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Thursday, August 19, 2021

Gray Divorce Is on the Rise

Couples over 50 divorce at a lower rate than their younger counterparts, but splitting up is on the rise in this age group.

Expect more marital splits now, say lawyers, as adults who stuck out the pandemic together decide to part ways after a year of soul searching. “The pandemic made them think differently about their own mortality and goals in life, what they are willing to accept and not accept,” says Susan Brown, a professor of sociology at Bowling Green State University. “People are less willing to stay in these empty-shell marriages that are not conflictual, but also not happy.”

The divorce rate for Americans aged 50 and up has doubled since 1990, and it is rising. There are many reasons for the change: the stigma around divorce has changed, both spouses may work and be financially independent, people are living longer and see a long retirement as a chance at a new chapter in life. 

Chicago psychologist John Duffy says that older couples he sees are not “drifting apart.” Instead, one or both partners are making a choice to find a more fulfilling life. They are reevaluating their relationships and are more willing to talk to a therapist about dissatisfaction in their relationships. 

What about Social Security?

Many divorcing couples wonder what will happen to Social Security benefits. Divorced beneficiaries can receive either retired-worker benefits based on their own work history, auxiliary benefits based on a former spouse’s earning history, or a combination of both. The rules can be complicated, so check online and also with the Social Security Administration. In general, if a marriage lasted at least 10 years and the spouse was fully insured for Social Security benefits, the ex-spouse can receive an amount equal to half of the spouse’s benefit. This does not reduce the ex-spouse’s benefit.

Create an account and research your own Social Security benefits at My Social Security.

Differences Between Men and Women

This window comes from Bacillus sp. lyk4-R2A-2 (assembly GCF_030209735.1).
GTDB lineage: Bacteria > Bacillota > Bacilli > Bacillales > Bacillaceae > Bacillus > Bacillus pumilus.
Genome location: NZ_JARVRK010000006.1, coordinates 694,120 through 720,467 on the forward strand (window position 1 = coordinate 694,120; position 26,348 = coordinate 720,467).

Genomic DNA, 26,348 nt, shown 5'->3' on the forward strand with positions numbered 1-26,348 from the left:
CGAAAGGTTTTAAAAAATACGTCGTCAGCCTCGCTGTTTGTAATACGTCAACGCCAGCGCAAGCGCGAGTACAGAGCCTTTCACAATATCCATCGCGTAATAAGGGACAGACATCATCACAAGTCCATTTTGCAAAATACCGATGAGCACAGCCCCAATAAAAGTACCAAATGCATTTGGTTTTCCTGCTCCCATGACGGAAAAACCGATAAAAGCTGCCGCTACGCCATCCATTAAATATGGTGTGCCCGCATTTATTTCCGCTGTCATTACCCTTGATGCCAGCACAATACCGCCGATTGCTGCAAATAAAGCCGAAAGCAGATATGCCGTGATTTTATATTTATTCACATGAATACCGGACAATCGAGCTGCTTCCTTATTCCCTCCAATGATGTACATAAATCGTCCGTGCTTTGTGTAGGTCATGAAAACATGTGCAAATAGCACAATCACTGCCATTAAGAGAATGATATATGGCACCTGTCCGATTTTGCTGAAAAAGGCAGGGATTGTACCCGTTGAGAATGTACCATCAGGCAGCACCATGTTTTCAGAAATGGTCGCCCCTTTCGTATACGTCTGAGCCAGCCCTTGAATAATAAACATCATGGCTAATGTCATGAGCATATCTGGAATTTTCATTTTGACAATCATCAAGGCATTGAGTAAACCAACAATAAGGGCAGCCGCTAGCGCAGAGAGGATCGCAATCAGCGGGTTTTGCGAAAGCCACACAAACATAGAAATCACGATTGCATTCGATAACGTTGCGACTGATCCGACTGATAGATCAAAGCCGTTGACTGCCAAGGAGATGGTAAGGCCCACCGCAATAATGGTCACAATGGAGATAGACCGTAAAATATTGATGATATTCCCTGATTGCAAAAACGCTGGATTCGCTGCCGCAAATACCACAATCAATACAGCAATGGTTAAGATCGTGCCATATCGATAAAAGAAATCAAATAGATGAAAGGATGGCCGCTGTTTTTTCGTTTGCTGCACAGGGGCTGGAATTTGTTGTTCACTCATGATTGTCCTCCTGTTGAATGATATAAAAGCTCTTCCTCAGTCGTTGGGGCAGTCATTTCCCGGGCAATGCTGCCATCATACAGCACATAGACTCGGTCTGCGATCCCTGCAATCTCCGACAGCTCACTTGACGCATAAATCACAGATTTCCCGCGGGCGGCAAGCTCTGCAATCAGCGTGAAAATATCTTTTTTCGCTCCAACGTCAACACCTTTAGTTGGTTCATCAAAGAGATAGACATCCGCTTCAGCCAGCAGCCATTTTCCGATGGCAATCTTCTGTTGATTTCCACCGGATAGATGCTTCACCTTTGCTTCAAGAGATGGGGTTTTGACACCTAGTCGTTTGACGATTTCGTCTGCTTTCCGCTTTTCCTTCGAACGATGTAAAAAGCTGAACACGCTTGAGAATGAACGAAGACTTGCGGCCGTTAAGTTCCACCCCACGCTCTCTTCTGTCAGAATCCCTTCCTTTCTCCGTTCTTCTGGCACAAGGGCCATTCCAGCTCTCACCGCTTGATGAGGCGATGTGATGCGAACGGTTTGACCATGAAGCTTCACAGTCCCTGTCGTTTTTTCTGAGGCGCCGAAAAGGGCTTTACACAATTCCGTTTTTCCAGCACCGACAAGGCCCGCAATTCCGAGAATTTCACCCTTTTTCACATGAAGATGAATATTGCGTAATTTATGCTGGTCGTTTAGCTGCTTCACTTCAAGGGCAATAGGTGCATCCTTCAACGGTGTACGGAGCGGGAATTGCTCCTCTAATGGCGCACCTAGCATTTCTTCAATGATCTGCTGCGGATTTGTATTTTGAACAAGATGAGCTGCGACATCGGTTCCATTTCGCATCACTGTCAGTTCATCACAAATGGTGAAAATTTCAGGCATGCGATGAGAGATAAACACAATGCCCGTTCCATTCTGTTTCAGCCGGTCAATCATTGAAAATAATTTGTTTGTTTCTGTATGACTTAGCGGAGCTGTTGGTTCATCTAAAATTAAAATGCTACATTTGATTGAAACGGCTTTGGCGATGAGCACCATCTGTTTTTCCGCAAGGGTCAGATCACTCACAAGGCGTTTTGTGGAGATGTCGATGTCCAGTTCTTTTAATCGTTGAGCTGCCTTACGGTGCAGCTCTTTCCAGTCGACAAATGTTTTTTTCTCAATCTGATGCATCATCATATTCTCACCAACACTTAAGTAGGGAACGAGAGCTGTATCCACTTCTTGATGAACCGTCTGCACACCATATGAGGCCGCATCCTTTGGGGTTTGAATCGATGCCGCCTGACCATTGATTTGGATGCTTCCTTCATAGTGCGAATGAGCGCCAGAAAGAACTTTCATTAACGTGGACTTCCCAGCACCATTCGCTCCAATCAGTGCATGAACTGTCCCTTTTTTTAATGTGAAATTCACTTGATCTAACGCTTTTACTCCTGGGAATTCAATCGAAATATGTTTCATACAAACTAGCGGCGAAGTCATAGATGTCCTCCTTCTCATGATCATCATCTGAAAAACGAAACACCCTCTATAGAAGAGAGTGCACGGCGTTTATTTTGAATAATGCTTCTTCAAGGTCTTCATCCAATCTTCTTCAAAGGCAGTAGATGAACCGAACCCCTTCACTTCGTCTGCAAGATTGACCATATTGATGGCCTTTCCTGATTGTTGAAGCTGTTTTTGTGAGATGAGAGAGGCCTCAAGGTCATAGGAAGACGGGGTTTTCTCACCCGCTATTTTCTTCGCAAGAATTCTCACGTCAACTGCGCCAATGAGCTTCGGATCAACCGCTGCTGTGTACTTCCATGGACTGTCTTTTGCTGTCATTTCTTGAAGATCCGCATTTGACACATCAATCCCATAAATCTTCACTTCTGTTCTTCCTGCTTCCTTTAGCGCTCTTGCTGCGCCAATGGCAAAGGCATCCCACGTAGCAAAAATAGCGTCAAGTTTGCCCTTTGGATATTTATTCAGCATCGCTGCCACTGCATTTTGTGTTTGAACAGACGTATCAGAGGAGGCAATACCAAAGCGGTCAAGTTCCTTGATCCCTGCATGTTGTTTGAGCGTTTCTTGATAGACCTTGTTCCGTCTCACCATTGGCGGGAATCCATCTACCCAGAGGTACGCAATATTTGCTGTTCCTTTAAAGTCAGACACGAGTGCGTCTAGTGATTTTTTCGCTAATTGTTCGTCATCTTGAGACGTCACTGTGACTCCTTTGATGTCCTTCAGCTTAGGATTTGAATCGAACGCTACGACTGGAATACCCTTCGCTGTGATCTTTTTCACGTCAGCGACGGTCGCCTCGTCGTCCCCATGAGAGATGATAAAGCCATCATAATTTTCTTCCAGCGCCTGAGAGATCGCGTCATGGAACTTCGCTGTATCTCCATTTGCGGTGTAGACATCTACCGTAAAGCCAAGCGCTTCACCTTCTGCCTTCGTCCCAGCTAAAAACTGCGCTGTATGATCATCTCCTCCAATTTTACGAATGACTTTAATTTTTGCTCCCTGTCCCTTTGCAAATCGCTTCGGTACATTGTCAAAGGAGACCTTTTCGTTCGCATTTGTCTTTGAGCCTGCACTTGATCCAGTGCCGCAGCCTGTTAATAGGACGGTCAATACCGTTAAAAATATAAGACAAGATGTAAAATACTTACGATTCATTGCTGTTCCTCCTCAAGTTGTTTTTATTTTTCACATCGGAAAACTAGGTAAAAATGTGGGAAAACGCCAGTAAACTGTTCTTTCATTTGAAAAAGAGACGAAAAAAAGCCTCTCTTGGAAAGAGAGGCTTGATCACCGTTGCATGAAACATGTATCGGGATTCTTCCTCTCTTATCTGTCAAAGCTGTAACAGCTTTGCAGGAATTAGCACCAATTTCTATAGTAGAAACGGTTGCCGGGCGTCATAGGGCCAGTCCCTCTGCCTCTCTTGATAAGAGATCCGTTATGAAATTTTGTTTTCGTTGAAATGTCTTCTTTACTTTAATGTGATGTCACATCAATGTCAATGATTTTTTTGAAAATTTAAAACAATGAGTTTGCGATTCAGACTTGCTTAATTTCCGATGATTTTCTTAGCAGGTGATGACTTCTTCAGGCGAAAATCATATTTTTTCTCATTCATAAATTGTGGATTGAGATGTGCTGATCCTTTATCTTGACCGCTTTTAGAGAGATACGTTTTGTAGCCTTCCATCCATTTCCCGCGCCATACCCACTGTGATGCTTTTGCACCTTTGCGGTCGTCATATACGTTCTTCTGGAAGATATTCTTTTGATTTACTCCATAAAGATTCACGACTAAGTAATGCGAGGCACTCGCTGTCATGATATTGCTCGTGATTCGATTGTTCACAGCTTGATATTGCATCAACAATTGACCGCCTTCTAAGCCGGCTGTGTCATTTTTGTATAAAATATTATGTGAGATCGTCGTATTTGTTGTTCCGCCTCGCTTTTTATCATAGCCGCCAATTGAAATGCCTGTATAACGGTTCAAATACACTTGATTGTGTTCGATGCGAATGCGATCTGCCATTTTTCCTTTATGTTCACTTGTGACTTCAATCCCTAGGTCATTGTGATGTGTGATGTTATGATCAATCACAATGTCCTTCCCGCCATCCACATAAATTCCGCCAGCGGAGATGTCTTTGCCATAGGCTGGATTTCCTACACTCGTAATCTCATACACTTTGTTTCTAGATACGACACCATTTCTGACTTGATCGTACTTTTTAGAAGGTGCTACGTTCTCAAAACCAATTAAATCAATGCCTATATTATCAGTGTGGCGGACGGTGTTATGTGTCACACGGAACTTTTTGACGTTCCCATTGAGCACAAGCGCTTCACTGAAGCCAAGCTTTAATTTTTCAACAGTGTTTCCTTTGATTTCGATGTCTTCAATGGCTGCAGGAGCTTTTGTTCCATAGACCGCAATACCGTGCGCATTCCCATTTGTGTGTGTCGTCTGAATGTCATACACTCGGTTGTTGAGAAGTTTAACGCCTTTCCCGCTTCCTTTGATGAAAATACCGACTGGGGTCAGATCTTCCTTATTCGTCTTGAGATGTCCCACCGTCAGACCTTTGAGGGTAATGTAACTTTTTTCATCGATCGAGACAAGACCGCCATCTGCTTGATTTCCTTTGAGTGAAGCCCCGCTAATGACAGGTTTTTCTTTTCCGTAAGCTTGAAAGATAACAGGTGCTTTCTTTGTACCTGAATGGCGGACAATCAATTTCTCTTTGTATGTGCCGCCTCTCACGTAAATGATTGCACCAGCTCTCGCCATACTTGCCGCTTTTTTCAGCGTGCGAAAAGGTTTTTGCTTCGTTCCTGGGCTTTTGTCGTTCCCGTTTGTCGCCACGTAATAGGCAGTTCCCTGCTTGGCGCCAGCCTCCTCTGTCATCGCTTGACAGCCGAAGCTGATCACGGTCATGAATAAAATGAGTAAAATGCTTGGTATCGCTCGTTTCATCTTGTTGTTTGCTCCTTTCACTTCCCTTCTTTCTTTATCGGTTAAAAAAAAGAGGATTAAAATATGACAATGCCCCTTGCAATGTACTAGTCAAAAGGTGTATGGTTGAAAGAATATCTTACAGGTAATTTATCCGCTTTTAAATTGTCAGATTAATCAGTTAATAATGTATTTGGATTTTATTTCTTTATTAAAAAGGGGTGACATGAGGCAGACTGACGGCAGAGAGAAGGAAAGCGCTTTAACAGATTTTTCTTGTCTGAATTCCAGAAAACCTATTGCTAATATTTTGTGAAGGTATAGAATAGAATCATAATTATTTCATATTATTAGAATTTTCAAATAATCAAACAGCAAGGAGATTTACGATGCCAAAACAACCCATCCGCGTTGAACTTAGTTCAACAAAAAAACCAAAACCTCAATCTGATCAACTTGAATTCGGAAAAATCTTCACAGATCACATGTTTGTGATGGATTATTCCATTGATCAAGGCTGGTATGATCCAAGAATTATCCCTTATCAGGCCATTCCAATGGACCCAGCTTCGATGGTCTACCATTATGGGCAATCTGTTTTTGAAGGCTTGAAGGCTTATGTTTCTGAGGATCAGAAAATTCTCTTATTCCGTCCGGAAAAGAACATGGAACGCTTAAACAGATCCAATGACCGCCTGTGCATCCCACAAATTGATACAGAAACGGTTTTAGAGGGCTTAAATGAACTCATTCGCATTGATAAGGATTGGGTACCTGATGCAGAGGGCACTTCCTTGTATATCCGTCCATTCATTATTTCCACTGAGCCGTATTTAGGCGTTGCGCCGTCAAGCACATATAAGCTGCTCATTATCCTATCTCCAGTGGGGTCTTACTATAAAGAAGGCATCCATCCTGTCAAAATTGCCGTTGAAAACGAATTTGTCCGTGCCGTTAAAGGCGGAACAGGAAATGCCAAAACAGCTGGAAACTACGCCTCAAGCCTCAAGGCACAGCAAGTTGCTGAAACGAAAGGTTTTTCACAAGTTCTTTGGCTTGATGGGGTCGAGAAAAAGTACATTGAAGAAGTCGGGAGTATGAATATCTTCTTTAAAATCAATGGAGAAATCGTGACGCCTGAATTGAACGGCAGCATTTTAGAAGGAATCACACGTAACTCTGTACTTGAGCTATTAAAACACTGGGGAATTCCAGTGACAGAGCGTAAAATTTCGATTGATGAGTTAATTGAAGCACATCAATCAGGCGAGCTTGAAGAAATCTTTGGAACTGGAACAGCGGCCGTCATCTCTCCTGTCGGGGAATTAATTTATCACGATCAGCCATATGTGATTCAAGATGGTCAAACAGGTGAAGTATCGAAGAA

Duffy finds that older men tend to leave to pursue a new relationship or enrich one they are already involved in. They often say they have “fallen out of love” with their wife. Women, on the other hand, are looking for new experiences that may not involve a partner; they are searching out new adventures and opportunities. They may report that their husband is less energetic, while they still feel young and vibrant. 

Women may face more difficulties financially with a divorce, while men are more likely to suffer socially. Women generally earn less than men, start retirement with less saved than men their age, and live longer than men. Post-divorce, the average woman’s income falls by more than a fifth and may never recover. According to research conducted by the Social Security Administration, about a fifth of divorced women 65 and older live in poverty, and divorced women are less financially secure than married or widowed women.

Women are more likely to have stayed at home with the kids while an executive spouse earned a big salary. But “the court system is not kind when it comes to alimony and maintenance,” says Lisa Zeiderman, a matrimonial attorney. “Women may find themselves forced to scramble for low-paying positions and build a career as they head toward age 60 or more.”  

What can women do post-divorce? They need to understand their financial position: their expenses, assets and income, and how to make sound decisions. “The best way to get the needed information is to work with a fee-only, fiduciary financial adviser,” says Avani Ramnani, a Certified Divorce Financial Analyst®. “Financial advisers can help with post-divorce retirement planning and craft income strategies to help you maintain your financial security.”

Splitting the Assets

Late-in-life divorces can be more complicated than those earlier on. After all, they often include retirement benefits, changing beneficiaries, how to handle health insurance Medicare benefits, healthcare expenses, and possibly multiple support obligations. The dependent spouse may stress over a lack of ability to get a job late in life, while the supporting spouse may worry about his or her ability to maintain support in a slowing career or at retirement. Nicole Sodoma is the founder of a family and separation law firm. She underlines the need for separating couples to understand their retirement benefits and how they can be distributed. 

According to Sodoma, often a qualified domestic relations order (QDRO) is one way to divide certain retirement plans. It may be necessary, depending on the type of plan being split. She also highlights the need to check beneficiaries on remaining accounts. The spouse is often the default benefactor on accounts but is seldom the preferred person to inherit after a divorce. 

Making It Easier

Divorce can be accomplished through mediation, says Elliot Green, a family law attorney in New York City. “The benefit is that you’re in court but you can see a trained mediator who can help you with things that are sticking points: child support, spousal support, a division of an asset. They’re trained and they’re employed by the court.”

Of course, mediation is not an option in cases of domestic violence due to the imbalance of power present in the relationship. But in most cases, mediation is a useful tool for resolving sticking points and moving cases through the courts faster. As Green notes, “The longer you fight, the more the attorneys make and the less you keep for yourself.”